1. My husband was not used to schedules and rules for kids, but he saw that there was some great merit in them when I insisted on a no later than 8pm bedtime, because that meant more time for us to talk without distraction. Recently he was also amazed at another western concept and support it 10000% despite all those around us thinking it is weird: not giving in to a child's every whims and desires. Ishi has started wanting to buy a lot of things, all the time, so now she is through a system where she actually has to earn the thing, right now she is dead set on a doll stroller, but while she is too little to understand the concept of allowances, she is not so for the concept of earning points to go toward something. So now her stroller will cost her 50 stars, she can earn two a day for good behaviour and helping around cleaning her room and such, if she is really good she gets a bonus star. On most days she earns one though because I don't give them if I had to repeat the same thing 10 times and had her refusing to pick up her toys, or eat her meals, or keep her things neat. What we are hoping to teach her with that is a sense that things have a value, and that what you do in life has consequences.

    1. That is an excellent idea!!!!!! One of my friends does something similar with her two kids, she said it helps with their behaviour. What age did you start doing that?
      I agree, kids going to bed early = more time for adults to relax! Win-win!

  2. Hey Alexandra,

    Your post really struck a chord with me. Our daughter is five years old but I still remember the nightmare that is sleep regression. Never again!! (Can you tell I don't do well with lack of sleep?)

    The husband is American and I am Indian and the cultural differences did pop up when it came to child rearing, but a lot less than I thought it would. One area in which we are quite different is when it comes to food. When our daughter was 3, the husband was quite content with plopping a plate of food in front of her and letting her eat. I, on the other hand, would feed our daughter. We agreed to disagree on the feeding issue because my husband was brought up on the former and me on the latter and we turned out just fine :-).

    The husband is also all about independence and letting our daughter put on her own shoes and clothes. I am still all about dressing her myself (again, this is how we were brought up). I think that in the end what matters is that both parents should agree on what will be done, even if it is a case of agree to disagree, you do it your way and I will do it my way.

    One thing we are both very consistent about is sleep time- 8:00 PM is sleep time no matter what. Even if she is not sleepy our daughter entertains herself and goes to sleep by herself.


    1. OMG lack of sleep is the most difficult part of parenthood, I used to sleep for 10+ hours before kids!
      The cultural differences are less than I thought I would be too...
      I am slightly more Indian in the sense that I still spoon-feed my daughter and I hate messy eaters. Lots of my friends and family do the baby-led weaning which just looks like a big mess to me, I could never do it!
      I like to dress our daughter too, it is just more fun for me ;)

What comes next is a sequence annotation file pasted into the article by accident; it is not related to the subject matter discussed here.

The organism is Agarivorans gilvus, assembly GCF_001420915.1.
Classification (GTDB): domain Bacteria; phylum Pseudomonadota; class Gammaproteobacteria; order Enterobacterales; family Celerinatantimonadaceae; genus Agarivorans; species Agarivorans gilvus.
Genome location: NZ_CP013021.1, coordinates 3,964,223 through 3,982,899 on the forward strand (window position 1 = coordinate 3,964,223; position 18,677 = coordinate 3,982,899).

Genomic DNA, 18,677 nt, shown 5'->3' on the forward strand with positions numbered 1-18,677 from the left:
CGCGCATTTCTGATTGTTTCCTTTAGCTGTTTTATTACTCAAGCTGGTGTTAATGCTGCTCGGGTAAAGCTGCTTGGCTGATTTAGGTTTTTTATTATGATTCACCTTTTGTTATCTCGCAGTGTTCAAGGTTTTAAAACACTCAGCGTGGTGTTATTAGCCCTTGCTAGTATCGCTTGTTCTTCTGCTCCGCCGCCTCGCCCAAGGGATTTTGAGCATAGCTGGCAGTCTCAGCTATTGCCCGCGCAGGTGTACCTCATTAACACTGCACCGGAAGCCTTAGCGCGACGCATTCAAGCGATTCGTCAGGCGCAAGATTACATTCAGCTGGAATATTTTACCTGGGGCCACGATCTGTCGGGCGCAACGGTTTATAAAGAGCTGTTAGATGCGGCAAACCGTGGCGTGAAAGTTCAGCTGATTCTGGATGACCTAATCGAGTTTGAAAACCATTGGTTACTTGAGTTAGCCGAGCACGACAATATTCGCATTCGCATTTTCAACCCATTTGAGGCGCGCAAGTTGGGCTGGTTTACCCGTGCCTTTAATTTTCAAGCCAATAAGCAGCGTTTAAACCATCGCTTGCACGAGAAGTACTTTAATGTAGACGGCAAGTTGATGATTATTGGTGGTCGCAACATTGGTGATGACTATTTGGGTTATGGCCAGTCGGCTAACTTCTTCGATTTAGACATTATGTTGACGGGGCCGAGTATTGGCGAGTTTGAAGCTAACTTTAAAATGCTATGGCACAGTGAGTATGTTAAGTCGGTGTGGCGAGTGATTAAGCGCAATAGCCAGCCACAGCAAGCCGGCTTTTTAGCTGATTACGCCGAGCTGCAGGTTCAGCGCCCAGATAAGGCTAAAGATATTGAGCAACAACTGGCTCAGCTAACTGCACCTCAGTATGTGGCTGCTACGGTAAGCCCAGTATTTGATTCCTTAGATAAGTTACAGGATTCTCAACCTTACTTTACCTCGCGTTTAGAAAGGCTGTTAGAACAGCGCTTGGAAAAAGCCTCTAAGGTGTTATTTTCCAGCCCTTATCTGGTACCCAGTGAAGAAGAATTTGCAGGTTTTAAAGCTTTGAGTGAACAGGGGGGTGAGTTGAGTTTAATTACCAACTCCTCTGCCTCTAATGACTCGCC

I encourage independence in other ways, like just letting her run around more, but I always keep a watchful eye. My hubby prefers to carry her ALL THE TIME, when she is walking now.... I also like to take her out all the time to play areas, while hubby likes to stay home with her. He has gotten better though, now he realizes I specifically take her out to get her really tired for a nice nap! :D
      The only thing is the sleep thing....!

  3. @Alexandra

    Children need discipline eating and sleeping habits. Easier said than done. Parents have long working hours. Even if you leave on time, it takes good one or two hours to reach home through traffic/metro. Indian traffic has increased but Indian roads are still not ready except in cities like Delhi where the British made fantastic wide roads. I reach my home at between 7.00 and 8.00 PM. Then there is child home work for one or two hours. It takes a child half an hour or fortyfive minutes to just settle down and study naughty as they are. In between you have to dash the weekly vegetable market twice a week for vegetables, as they are cheaper there. Imagine coming home with body pain and then driving your scooter to the market. The dinner time then pushes to 10.00 PM. I get up every morning with aches and niggles from the previous day's travel in metro. My wife is fatigued from the running the household. You have to stand as no seats are available. In India, you need enormous amounts of strength to survive metro/bus ride or traffic jams. We are like marathon athletes trying to test our physical strength to the maximum each day.

    Some Indian families do eat early and sleep early traditionally. It also depends upon communities. Some of them have simple one or two dishes dinner others need a more elaborate dinner. We are all used to our mothers cooking and, therefore, expect and elaborate meals which is not always possible in these busy times. Indians meals typically are made from scratch which takes time. Now a days, TV has become our constant unavoidable companion. Saturday and Sunday are more busy because you have to finish work which you missed our on weekdays. Crazy life.

    1. Yes, my SIL who lived in Bangalore had similar problems, it took her THREE HOURS per day to commute only a short distance with her baby, then she had to come home and cook etc.
      It is also harder if both are working - with the time crunch.
      I can't imagine dealing with such terrible traffic commute....we live a 7min walk from my husband's work place, thank god. It makes life sooooo easier.